Kern County is one of 19 California counties required to back track on its reopening process due to an uptick in COVID-19 cases.
The announcement by Governor Gavin Newsom and the California Department of Public Health came out Wednesday. Counties that have been on the State’s County Monitoring List for three consecutive days or more must close indoor operations for certain sectors, including dine-in restaurants, movie theaters and family entertainment centers. In addition, all brewpubs, breweries, bars, and pubs in these counties must close immediately, both indoor and outdoor.
These sectors may modify operations to provide services outside or by pick-up.
The guidance will be in effect for a minimum of three weeks, according to a news release, and is subject to an extension based on epidemiologic indicators.
“California is seeing the virus spreading at alarming rates in many parts of the state, and we are taking immediate action to slow the spread of the virus in those areas,” said Newsom in a statement. “We bent the curve in the state of California once, and we will bend the curve again. But we’re going to have to be tougher, and that’s why we are taking this action today.”
Kern County has had an increase in both COVID-19 related deaths and hospitalizations in recent days.
The Kern County Public Health Department confirmed Wednesday six more COVID-19 related deaths, bringing the total to 76, and Kern County’s hospitalizations have also jumped past the 100 mark. As of Wednesday, there were 104 people being hospitalized.
Health officials also confirmed 113 new cases of COVID-19 in Kern. There are now a total of 4,778 cases.
The California Department of Public Health says community spread of COVID-19 continues to be a concern across the state, and in particular for counties on the County Monitoring List.
Counties impacted by the guidance include: Contra Costa; Fresno; Glenn; Imperial; Kern; Kings; Los Angeles; Merced; Orange; Riverside; Sacramento; San Bernardino; San Joaquin; Santa Barbara; Santa Clara; Solano; Stanislaus; Tulare; and Ventura.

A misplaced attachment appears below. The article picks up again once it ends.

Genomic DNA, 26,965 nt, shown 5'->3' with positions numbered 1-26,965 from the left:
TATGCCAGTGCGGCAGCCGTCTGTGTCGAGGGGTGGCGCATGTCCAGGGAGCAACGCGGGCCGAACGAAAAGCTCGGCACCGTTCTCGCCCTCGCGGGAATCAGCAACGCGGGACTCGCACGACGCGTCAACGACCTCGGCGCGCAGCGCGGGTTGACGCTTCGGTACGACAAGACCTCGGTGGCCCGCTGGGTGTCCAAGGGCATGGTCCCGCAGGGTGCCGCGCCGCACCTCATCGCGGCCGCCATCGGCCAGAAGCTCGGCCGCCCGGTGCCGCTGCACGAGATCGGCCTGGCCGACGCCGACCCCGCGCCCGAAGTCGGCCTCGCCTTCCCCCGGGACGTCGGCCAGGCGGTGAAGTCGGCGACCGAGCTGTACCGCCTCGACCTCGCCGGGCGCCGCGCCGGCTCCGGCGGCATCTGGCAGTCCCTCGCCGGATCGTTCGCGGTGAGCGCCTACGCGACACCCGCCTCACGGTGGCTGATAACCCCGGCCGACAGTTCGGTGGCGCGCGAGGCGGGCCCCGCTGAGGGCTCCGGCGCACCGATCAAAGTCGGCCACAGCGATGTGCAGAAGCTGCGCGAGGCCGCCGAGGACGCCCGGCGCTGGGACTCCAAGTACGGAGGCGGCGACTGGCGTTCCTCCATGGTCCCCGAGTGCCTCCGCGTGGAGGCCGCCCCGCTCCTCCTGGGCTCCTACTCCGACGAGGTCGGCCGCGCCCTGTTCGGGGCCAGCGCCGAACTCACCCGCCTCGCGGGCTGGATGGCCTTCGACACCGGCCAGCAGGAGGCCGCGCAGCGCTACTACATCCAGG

Combined these 19 counties represent approximately 72% of California’s population.
“Today’s action is necessary to help slow the spread of this virus,” said Dr. Sonia Angell, State Public Health Officer and Director of the California Department of Public Health. “We put ourselves and our community at greatest risk for COVID 19 when we mix with people who don’t live with us. And if you go out, wear a face covering, keep your distance, wash your hands frequently and limit unnecessary indoor activities that increase the risk of exposure.”
Sectors included in today’s guidance are all high risk of transmission due to a number of features of the businesses and the behaviors that occur within them, says a news release.
The guidance comes out just days before the Fourth of July holiday weekend. The California Department of Public Health is recommending that counties with mandatory closures cancel firework shows, and is reminding all Californians that they should not gather with people they do not live with and avoid crowds.
Additionally, all parking facilities at state beaches in Southern California and the Bay Area will be closed for the upcoming weekend. In counties that close local beaches, the State will follow suit and close state beaches. Other state parks will remain open, with measures in place to reduce visitation and limit overcrowding.